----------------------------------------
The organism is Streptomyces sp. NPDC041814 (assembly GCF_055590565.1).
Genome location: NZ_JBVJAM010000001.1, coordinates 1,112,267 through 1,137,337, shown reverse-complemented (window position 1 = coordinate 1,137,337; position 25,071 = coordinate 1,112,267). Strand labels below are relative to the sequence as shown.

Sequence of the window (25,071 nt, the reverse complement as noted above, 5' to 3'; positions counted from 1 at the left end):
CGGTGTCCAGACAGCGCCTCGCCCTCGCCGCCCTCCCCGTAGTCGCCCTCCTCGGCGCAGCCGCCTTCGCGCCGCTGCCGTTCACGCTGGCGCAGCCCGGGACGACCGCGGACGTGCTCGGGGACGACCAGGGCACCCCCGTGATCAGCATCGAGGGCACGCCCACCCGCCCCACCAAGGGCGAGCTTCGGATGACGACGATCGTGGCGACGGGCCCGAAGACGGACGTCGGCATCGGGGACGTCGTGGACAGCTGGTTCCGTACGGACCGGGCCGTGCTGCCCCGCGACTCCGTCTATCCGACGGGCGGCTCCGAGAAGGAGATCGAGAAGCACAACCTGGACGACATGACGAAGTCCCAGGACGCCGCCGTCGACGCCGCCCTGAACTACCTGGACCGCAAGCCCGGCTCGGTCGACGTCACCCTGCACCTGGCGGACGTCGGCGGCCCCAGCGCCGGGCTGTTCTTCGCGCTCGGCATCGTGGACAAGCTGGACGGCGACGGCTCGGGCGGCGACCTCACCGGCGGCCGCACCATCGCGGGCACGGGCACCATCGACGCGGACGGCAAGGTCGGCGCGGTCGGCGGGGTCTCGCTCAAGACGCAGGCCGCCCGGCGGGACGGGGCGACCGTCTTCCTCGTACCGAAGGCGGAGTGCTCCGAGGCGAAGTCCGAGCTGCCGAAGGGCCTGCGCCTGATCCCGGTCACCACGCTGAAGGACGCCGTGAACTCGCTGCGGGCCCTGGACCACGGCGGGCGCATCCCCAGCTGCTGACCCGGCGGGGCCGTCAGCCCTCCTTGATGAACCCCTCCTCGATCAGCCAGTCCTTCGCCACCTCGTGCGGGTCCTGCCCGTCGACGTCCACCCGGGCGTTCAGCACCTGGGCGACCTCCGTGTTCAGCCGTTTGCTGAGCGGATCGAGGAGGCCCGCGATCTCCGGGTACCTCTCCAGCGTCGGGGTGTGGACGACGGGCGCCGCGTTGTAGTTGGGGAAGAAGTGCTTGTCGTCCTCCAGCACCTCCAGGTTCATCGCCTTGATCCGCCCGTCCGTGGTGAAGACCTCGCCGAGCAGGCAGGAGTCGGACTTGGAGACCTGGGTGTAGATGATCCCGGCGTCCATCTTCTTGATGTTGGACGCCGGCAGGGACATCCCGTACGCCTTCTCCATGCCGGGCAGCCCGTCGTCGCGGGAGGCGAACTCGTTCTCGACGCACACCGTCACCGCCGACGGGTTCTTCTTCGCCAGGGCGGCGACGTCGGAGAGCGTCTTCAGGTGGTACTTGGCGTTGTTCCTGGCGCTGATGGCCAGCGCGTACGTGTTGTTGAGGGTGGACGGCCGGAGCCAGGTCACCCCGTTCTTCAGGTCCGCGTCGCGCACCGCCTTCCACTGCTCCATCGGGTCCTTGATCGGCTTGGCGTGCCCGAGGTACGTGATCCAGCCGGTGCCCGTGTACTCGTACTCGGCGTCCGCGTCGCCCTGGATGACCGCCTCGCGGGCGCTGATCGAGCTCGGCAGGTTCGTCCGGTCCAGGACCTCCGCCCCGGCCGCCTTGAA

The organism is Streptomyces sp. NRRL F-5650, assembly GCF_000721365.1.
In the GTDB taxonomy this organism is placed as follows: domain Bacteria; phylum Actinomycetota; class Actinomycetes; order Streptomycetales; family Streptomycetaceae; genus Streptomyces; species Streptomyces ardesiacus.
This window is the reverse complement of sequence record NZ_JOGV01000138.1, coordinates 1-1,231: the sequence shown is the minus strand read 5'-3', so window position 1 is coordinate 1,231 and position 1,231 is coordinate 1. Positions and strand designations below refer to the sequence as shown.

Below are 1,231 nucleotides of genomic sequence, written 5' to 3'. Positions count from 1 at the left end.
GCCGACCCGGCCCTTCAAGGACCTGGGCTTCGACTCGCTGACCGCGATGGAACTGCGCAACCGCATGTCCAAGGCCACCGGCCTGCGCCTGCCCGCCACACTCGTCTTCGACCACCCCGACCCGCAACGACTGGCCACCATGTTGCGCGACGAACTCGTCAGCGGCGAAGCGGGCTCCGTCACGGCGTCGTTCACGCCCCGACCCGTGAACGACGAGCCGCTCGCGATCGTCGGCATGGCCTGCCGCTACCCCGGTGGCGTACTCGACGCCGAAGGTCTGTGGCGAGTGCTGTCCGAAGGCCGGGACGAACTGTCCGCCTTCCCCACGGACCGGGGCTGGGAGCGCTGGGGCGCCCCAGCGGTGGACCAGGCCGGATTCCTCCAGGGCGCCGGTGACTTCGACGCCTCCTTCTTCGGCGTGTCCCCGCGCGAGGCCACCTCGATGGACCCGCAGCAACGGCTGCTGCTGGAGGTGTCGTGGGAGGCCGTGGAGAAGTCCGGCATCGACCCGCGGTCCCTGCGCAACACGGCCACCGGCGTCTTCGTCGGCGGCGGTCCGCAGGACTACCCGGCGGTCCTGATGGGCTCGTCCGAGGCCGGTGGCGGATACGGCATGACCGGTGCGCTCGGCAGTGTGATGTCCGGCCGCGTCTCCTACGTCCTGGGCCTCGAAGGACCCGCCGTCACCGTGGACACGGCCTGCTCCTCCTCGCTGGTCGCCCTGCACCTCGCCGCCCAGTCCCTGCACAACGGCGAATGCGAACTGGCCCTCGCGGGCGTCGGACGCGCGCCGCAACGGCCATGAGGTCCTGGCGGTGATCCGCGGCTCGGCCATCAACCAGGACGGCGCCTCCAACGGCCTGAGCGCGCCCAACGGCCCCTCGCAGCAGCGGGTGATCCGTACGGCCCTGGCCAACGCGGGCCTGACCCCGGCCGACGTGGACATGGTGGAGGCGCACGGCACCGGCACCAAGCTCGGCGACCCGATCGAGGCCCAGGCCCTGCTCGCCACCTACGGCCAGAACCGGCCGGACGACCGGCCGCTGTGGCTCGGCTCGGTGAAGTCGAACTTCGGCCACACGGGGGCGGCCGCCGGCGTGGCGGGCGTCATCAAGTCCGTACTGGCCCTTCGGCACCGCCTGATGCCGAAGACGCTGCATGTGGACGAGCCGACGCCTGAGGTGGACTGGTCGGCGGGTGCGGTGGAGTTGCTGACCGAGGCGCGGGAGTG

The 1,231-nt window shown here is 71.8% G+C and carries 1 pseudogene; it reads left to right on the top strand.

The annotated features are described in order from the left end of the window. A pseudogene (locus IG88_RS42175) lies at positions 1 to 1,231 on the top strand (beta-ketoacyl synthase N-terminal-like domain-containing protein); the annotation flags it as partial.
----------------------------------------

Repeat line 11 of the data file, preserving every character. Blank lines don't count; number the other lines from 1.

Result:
The annotated features are described in order from the left end of the window. A pseudogene (locus IG88_RS42175) lies at positions 1 to 1,231 on the top strand (beta-ketoacyl synthase N-terminal-like domain-containing protein); the annotation flags it as partial.